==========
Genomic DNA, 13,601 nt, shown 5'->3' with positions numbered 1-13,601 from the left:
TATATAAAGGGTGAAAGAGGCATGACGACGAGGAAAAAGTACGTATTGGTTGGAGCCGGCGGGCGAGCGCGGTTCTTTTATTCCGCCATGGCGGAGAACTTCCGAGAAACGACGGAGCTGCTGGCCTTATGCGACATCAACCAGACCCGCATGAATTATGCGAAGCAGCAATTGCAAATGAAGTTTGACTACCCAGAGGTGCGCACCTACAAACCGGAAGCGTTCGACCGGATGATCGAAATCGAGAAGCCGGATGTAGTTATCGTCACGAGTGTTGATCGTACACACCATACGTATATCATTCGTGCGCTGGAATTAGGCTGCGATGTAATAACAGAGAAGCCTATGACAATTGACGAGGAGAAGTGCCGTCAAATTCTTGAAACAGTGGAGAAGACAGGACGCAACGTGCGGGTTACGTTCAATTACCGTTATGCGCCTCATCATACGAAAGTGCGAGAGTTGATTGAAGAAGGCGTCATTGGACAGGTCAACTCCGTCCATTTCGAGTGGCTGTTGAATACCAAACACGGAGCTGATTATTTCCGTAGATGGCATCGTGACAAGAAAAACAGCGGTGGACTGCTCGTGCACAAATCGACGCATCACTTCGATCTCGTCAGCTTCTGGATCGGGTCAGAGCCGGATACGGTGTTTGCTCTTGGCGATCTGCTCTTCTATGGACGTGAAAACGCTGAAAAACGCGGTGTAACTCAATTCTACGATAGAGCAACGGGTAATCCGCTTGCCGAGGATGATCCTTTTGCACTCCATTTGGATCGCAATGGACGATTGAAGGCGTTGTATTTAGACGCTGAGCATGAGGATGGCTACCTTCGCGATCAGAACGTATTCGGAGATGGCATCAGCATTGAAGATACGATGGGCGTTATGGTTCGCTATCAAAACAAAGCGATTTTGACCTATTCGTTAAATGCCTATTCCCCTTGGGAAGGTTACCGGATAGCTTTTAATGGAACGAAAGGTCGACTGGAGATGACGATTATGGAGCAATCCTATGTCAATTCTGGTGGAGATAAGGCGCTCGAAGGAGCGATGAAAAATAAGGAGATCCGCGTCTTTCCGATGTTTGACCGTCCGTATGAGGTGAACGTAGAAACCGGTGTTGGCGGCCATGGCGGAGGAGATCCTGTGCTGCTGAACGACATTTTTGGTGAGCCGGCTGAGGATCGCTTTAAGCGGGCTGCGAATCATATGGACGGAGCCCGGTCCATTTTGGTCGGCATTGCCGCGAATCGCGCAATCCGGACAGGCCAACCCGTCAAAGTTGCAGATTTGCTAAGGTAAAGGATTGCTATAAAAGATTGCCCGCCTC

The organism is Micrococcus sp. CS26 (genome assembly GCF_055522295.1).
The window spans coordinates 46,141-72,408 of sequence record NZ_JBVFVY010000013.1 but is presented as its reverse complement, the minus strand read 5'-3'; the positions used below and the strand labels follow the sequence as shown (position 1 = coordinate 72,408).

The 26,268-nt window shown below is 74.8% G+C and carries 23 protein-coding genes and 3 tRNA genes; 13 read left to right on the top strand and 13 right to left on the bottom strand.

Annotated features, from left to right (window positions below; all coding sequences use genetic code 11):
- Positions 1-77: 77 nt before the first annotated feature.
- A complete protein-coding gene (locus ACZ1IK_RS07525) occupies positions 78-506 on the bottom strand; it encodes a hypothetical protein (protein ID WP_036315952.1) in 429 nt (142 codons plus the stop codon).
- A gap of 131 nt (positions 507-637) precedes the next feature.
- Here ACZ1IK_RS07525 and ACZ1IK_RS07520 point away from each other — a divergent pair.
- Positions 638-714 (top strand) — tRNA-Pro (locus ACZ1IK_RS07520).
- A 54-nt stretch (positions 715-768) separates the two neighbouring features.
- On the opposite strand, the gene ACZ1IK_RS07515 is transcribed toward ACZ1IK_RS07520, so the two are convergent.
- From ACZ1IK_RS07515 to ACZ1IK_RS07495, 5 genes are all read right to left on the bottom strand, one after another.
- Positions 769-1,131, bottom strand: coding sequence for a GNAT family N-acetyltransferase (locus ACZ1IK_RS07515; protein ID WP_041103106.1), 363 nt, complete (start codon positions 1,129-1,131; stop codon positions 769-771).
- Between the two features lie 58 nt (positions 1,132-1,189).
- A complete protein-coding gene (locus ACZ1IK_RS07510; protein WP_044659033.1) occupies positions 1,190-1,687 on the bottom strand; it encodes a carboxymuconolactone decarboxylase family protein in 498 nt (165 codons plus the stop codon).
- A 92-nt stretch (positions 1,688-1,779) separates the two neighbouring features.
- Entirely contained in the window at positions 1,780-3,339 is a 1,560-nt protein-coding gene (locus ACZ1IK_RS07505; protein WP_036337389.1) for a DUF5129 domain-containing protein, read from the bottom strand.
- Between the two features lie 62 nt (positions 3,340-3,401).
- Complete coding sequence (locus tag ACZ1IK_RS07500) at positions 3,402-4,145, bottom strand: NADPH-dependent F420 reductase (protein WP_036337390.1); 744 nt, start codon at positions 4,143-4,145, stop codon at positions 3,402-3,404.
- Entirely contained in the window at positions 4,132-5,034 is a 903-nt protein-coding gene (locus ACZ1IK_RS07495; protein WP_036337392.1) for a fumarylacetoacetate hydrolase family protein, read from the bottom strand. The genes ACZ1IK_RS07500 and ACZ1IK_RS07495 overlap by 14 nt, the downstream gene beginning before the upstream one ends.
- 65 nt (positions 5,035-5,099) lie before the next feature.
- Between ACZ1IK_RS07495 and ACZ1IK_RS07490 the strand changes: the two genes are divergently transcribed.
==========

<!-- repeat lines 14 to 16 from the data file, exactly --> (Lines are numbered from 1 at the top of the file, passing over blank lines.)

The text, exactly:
- From ACZ1IK_RS07515 to ACZ1IK_RS07495, 5 genes are all read right to left on the bottom strand, one after another.
- Positions 769-1,131, bottom strand: coding sequence for a GNAT family N-acetyltransferase (locus ACZ1IK_RS07515; protein ID WP_041103106.1), 363 nt, complete (start codon positions 1,129-1,131; stop codon positions 769-771).
- Between the two features lie 58 nt (positions 1,132-1,189).